Prior to the iPhone launch in mid 2007, AT&T hurried to rollout a major upgrade of its 3G mobile data service, in anticipation of a tenfold increase in network traffic. Appetite for mobile data and the number of smartphones and data-centric devices has only increased since then. In fact, data traffic over cellular networks is expected to grow almost 40-fold till 2015, and UK firm Coda Research anticipates that in the US, mobile video will account for over 60 percent of all mobile data usage. But can backhaul networks support such staggering capacities?
Network operators, utility companies, public safety organizations and enterprises are all struggling to meet the immense demands for data that are required by today’s applications. At the same time, they must plan and prepare for the continued growth.
Fiber Where You Can – Microwave Everywhere Else
When examining the wireless vs. wireline alternatives, fiber’s nearly unlimited capacity immediately stands out. However, the fiber option is not always practical. Whether due to deployment restrictions (rough geographical terrain) or regulatory restrictions (dense metropolitan areas) laying out fiber infrastructure may be too costly and time consuming. In such cases, wireless, or more accurately - wireless backhaul based on point-to-point microwave, emerges as the best solution.
Microwave backhaul solutions are capable of delivering high bandwidth, carrier-grade Ethernet and TDM services. Microwave is suitable for all capacities up to several Gbps over a single link - and may be scaled up to multiple Gbps using aggregated links techniques. Unlike fiber, wireless solutions can be set up quickly and are much more cost efficient on a per-bit basis from day one.
The End of the Fat Pipe Era
Today microwave backhaul offers much more than fat pipes connecting two endpoints. Microwave has evolved over the years and has accumulated advanced service features such as service and network topology awareness - features that until recently were only available using expensive external boxes for switching and routing traffic.
As networks become more complex, and user experience and quality of service become major differentiators between operators, the role of microwave systems within those networks is changing. Microwave backhaul should be much more than a “dumb pipe.” It must be smart.
The capacity characteristic of today’s traffic requires different attributes from the legacy install based backhaul. One example could be the peak-to-average ratio. A 4:1 peak-to-average traffic ratio is not uncommon in backhaul networks. The microwave solution must be traffic aware in order to manage multiple applications with differentiated quality of service levels. For instance, voice calls consume relatively low bandwidths and require high priority with minimal latency. Web browsing or ftp downloads on the other hand, require high data volumes, but the user’s quality of experience is less affected by latency issues.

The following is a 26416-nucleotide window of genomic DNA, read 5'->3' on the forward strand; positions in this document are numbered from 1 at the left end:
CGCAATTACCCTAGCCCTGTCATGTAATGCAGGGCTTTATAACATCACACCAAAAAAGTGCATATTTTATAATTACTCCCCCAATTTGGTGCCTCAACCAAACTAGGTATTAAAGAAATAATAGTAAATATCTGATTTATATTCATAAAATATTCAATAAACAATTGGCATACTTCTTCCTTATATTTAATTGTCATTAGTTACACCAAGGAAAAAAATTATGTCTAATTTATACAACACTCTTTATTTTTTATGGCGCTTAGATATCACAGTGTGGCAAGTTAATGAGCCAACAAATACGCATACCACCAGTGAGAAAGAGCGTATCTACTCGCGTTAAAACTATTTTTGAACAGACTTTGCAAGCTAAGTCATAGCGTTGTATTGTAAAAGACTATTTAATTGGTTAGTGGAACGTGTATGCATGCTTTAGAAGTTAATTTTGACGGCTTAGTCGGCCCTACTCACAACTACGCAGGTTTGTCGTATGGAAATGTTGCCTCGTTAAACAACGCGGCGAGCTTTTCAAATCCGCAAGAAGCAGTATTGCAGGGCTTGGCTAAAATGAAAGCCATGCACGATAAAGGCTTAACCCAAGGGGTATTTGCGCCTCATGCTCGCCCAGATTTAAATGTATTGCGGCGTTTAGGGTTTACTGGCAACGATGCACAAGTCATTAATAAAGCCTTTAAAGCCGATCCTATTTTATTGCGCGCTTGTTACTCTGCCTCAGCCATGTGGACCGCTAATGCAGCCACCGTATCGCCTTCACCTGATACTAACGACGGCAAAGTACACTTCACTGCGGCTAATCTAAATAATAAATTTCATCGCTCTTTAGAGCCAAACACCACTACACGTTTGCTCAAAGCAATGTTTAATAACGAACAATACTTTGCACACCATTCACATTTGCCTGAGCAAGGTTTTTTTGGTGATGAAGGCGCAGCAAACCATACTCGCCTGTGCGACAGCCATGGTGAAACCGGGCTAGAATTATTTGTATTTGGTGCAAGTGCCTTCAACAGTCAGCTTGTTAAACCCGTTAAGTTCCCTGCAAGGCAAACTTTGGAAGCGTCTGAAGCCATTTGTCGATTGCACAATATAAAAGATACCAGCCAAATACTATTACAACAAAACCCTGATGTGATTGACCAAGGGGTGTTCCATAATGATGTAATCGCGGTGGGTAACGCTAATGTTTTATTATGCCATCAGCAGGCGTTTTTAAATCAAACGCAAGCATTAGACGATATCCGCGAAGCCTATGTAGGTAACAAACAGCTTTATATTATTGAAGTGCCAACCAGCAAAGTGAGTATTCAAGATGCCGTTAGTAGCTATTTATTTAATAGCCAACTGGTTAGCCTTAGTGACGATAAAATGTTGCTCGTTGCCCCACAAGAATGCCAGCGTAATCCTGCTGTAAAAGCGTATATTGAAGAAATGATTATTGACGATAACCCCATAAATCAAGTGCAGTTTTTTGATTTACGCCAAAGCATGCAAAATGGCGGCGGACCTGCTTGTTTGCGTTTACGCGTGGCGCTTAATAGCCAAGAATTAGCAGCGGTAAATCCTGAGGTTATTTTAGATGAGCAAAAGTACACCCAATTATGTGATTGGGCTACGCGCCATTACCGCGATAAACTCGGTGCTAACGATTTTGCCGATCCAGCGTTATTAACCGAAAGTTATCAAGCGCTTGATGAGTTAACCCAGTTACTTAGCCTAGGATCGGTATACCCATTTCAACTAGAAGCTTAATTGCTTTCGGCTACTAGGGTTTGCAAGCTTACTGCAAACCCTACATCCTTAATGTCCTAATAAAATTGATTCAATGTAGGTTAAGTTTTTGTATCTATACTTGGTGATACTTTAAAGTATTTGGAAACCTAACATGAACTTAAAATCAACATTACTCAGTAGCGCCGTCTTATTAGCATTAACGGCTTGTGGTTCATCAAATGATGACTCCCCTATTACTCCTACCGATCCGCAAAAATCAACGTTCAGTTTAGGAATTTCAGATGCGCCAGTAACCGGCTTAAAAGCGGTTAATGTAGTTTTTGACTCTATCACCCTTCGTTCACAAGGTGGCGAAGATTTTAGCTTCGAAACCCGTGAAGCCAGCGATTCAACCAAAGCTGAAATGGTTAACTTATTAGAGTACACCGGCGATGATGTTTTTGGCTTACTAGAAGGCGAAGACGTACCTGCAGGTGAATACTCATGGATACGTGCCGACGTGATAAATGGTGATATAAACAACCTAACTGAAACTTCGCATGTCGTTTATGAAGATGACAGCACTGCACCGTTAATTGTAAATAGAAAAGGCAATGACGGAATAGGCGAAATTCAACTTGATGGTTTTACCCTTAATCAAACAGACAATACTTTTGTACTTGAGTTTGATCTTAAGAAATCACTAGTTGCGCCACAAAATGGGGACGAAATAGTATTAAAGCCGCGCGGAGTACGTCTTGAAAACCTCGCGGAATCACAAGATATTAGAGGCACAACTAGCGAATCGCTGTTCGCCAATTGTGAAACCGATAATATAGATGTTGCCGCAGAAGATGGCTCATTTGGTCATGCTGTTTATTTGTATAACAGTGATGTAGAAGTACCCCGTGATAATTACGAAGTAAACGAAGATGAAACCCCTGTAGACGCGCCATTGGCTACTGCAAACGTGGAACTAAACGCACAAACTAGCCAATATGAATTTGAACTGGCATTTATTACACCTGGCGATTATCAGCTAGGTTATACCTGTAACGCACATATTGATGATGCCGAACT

Moreover, to ensure quality of service, a smart microwave backhaul solution should also be aware of network topology. It should integrate carrier Ethernet functionality and be able to independently re-route traffic in case of network failure.
Can Microwave Really Support 4G Backhaul Capacities?
The answer to the question whether microwave can cope with future capacity requirements is a simple “yes.” Microwave can support up to multiple Gigabit Ethernet over a single link, and real-life performance really depends on the available frequency resources, as depicted in the table below. Advanced microwave supports high spectral efficiency and can better utilize the available spectrum. This translates into much more capacity at a given channel. Other, more developed microwave systems offer advanced lossless compression techniques, as illustrated in the table below, that allow even more capacity over a given wireless link with additional support for burst peak-to-average issues.
In our non-perfect world, most backhaul networks are not “greenfield” cases, but rather backhaul networks that are evolving. This evolution requires a smooth and risk-free migration plan from legacy networks to next-generation, packet-based communications. This is paramount for network operators, but also common with electrical companies implementing smart-grid applications. Replacing legacy TDM networks with IP-based networks must be carefully planned as it involves a gradual process, with a hybrid network having to provide simultaneous support of TDM and IP/Ethernet communications.
David Patterson, known for his pioneering research that led to RAID, clusters and more, is part of a team at UC Berkeley that recently made its RISC-V processor architecture an open source hardware offering. We talk with Patterson and one of his colleagues behind the effort about the opportunities they see, what new kinds of designs they hope to enable and what it means for today’s commercial processor giants such as Intel, ARM and Imagination Technologies.